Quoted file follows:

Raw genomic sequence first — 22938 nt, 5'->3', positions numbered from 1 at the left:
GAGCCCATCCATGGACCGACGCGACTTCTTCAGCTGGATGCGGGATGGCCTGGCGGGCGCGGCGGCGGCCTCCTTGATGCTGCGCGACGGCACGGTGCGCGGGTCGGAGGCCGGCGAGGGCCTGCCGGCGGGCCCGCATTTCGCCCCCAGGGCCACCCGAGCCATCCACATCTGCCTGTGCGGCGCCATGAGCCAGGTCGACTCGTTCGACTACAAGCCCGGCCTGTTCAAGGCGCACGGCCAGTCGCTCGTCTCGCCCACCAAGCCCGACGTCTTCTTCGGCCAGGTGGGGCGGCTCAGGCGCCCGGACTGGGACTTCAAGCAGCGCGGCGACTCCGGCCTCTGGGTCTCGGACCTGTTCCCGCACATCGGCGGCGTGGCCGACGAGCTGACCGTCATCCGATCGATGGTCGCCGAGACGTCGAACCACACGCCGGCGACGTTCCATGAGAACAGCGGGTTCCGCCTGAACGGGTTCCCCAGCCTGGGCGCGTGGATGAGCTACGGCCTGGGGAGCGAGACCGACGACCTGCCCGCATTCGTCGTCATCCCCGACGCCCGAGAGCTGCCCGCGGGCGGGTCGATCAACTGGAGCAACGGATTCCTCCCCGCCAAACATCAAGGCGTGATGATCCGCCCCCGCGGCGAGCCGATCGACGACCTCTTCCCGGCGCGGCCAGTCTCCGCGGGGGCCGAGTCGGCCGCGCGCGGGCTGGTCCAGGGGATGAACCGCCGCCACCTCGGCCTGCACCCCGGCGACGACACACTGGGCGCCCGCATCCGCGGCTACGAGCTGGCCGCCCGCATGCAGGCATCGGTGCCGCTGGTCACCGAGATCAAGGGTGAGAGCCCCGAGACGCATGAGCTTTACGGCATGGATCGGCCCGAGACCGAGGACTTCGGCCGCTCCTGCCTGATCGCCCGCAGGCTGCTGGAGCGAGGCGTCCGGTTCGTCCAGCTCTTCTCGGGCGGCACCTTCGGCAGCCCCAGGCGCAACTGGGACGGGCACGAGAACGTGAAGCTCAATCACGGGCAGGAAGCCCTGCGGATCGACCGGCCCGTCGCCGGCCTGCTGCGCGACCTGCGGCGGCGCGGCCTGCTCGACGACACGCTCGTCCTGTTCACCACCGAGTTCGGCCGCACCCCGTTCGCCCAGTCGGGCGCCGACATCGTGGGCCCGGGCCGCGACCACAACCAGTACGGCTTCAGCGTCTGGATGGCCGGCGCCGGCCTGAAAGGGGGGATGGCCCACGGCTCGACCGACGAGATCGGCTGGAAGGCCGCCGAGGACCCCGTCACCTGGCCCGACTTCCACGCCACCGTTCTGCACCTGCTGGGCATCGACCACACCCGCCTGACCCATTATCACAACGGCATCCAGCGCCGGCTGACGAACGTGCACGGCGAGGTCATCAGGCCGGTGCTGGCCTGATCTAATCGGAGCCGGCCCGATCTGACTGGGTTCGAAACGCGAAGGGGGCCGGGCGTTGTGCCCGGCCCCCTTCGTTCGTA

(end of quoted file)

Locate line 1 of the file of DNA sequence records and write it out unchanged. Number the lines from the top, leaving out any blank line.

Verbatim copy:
Raw genomic sequence first — 22938 nt, 5'->3', positions numbered from 1 at the left: